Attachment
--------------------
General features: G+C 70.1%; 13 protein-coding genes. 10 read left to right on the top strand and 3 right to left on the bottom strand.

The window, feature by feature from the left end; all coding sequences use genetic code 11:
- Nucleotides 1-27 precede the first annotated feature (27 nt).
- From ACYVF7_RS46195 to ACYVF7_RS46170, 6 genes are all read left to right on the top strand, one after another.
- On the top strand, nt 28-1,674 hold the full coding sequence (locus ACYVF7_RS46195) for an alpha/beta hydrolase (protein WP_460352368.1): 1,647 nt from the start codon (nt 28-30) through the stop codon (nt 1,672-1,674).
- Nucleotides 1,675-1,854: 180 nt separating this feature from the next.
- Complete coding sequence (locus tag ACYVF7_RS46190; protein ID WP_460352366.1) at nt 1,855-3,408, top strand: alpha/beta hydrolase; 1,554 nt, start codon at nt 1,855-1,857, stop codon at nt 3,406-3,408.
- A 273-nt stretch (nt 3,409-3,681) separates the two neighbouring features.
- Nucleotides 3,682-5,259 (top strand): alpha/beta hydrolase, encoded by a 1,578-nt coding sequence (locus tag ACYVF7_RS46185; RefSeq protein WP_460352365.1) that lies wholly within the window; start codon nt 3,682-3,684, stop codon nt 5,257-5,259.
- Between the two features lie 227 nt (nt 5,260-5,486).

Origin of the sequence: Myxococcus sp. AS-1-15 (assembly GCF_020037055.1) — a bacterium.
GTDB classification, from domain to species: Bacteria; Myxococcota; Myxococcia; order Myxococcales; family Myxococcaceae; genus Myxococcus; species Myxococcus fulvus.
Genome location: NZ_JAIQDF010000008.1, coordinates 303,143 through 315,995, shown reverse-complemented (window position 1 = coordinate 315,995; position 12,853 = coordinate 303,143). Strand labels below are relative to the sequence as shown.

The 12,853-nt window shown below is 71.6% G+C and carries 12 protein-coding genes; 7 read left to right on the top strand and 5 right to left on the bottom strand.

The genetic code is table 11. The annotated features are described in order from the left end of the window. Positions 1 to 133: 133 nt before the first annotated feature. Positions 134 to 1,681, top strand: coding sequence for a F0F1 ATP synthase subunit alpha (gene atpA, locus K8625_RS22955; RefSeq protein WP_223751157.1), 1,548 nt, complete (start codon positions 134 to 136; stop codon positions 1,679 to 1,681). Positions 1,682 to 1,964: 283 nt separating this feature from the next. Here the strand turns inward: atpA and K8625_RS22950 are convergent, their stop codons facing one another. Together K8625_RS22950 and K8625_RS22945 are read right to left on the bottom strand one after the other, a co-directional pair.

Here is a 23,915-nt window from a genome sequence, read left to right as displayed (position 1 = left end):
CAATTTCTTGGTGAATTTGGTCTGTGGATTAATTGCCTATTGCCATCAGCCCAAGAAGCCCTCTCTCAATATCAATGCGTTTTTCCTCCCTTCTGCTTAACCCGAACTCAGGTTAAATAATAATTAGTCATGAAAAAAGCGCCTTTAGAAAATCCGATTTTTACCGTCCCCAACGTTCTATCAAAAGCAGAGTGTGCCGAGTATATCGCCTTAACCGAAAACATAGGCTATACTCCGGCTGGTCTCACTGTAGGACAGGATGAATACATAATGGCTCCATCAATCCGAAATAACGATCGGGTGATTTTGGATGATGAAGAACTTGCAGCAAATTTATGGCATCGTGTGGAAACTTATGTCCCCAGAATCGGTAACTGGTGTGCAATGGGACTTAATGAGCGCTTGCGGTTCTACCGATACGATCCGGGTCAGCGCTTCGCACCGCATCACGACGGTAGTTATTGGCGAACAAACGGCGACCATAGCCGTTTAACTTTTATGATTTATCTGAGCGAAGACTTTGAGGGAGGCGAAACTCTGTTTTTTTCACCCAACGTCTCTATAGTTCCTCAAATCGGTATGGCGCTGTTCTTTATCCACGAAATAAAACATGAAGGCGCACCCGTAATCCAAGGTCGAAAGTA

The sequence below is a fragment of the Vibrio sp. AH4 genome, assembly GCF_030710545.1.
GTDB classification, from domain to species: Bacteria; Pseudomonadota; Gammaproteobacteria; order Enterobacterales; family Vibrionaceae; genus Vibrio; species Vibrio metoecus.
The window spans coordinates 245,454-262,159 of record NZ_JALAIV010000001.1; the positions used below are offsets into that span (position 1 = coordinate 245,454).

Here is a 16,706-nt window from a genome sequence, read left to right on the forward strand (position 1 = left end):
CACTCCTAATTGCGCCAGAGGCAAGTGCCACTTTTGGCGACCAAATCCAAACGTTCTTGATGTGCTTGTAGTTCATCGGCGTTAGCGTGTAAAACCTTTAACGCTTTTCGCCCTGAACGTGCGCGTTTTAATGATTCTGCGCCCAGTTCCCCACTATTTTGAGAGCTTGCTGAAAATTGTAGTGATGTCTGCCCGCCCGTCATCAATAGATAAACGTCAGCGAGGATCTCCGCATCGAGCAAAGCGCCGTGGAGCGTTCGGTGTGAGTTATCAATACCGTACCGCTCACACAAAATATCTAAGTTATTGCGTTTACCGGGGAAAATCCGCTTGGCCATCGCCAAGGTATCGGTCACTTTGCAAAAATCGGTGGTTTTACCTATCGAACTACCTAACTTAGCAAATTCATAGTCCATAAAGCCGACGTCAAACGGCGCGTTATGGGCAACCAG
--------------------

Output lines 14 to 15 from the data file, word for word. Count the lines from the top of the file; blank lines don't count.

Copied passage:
The 12,853-nt window shown below is 71.6% G+C and carries 12 protein-coding genes; 7 read left to right on the top strand and 5 right to left on the bottom strand.

The genetic code is table 11. The annotated features are described in order from the left end of the window. Positions 1 to 133: 133 nt before the first annotated feature. Positions 134 to 1,681, top strand: coding sequence for a F0F1 ATP synthase subunit alpha (gene atpA, locus K8625_RS22955; RefSeq protein WP_223751157.1), 1,548 nt, complete (start codon positions 134 to 136; stop codon positions 1,679 to 1,681). Positions 1,682 to 1,964: 283 nt separating this feature from the next. Here the strand turns inward: atpA and K8625_RS22950 are convergent, their stop codons facing one another. Together K8625_RS22950 and K8625_RS22945 are read right to left on the bottom strand one after the other, a co-directional pair.